Barnes v. 29th Judicial District Court of Wyandotte County et al

Filing 7

MEMORANDUM AND ORDER ENTERED: Petitioner's motion to proceed in forma pauperis 4 is granted. The petition is dismissed and all relief is denied. The motion to appoint counsel 5 is denied. Signed by U.S. Senior District Judge Sam A. Crow on 03/20/17. Mailed to pro se party James D. Barnes, Sr. by regular mail. (smnd)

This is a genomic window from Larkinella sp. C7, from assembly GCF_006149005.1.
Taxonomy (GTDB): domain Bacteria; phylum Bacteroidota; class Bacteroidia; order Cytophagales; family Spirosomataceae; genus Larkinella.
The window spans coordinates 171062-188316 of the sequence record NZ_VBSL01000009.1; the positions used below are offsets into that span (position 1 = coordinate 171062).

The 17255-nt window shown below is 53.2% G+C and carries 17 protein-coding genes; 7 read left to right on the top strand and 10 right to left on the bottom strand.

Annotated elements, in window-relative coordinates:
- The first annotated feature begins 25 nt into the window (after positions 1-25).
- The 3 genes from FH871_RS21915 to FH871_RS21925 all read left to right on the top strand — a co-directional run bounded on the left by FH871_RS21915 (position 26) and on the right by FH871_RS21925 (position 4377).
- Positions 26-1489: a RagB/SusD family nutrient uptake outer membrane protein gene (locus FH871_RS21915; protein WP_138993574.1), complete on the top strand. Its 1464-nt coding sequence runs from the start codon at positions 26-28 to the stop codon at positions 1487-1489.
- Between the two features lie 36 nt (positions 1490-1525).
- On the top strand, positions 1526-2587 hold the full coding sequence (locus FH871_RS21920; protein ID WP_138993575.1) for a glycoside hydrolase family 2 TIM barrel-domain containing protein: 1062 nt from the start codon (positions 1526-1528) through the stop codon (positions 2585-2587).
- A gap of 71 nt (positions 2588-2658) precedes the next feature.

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IN THE UNITED STATES DISTRICT COURT FOR THE DISTRICT OF KANSAS JAMES D. BARNES, SR., Petitioner, v. CASE NO. 17-3026-SAC 29th JUDICIAL DISTRICT, et al., Respondents. MEMORANDUM AND ORDER This matter is a petition for habeas corpus filed under 28 U.S.C. § 2254. Petitioner proceeds pro se, and the Court grants leave to proceed in forma pauperis. Petitioner was convicted in the District Court of Wyandotte County, Kansas, pursuant to a guilty plea in October 2016. In the present action, he seeks immediate release, or, in the alternative, a reduction of 12 months in his prison term. Petitioner’s claim for relief appears to be that Sheriff Don Ash failed to ensure his presence at all hearings. Petitioner fails to state grounds for relief. It is settled under both Kansas law and United States Supreme Court case law that the entry of a guilty plea operates as a waiver of procedural defects except for objections based upon a lack of jurisdiction or the failure to charge a crime. In United States v. Broce, 488 U.S. 563 (1989), the U.S. Supreme Court stated: A plea of guilty and the ensuing conviction comprehend all of the factual and legal elements necessary to sustain a binding, final judgment of guilt and a lawful sentence. Accordingly, when the judgment of conviction upon a guilty plea has become final and the offender seeks to reopen the proceeding, the inquiry is ordinarily confined to whether the underlying plea was both counseled and voluntary. If the answer is in the affirmative then the conviction and the plea, as a general rule, foreclose the collateral attack. There are exceptions where on the face of the record the court has not power to enter the conviction or impose the sentence. Broce, 488 U.S. at 569. The Kansas Supreme Court has adopted the Broce ruling. See State v. Edwards, 135 P.3d 1251, 1256 (Kan. 2006)(“Broce has been adopted in Kansas…. [A] guilty plea waives all nonjurisdictional defects including a claim of double jeopardy.”). Likewise, the Kansas statutes incorporate this principle. K.S.A. 22-3208(4) provides, in part, A plea of guilty or a consent to trial upon a complaint, information or indictment shall constitute a waiver of defenses and objections based upon the institution of the prosecution or defects in the complaint, information or indictment other than it fails to show jurisdiction in the court or to charge a crime. Petitioner’s guilty plea waived the claim that jail personnel failed to secure his presence at every pretrial hearing, and the Court concludes he is not entitled to habeas corpus relief1. IT IS, THEREFORE, BY THE COURT ORDERED petitioner’s motion to proceed in forma pauperis (Doc. #4) is granted. IT IS FURTHER ORDERED the petition is dismissed and all relief is denied. 1 Petitioner’s apparent failure to exhaust his claims does not prevent this court from considering his claims. See 28 U.S.C. § 2254(b)(2)(application for habeas corpus may be denied on the merits despite the petitioner’s failure to exhaust state court remedies). IT IS FURTHER ORDERED the motion to appoint counsel (Doc. #5) is denied. IT IS SO ORDERED. DATED: This 20th day of March, 2017, at Topeka, Kansas. S/ Sam A. Crow SAM A. CROW U.S. Senior District Judge

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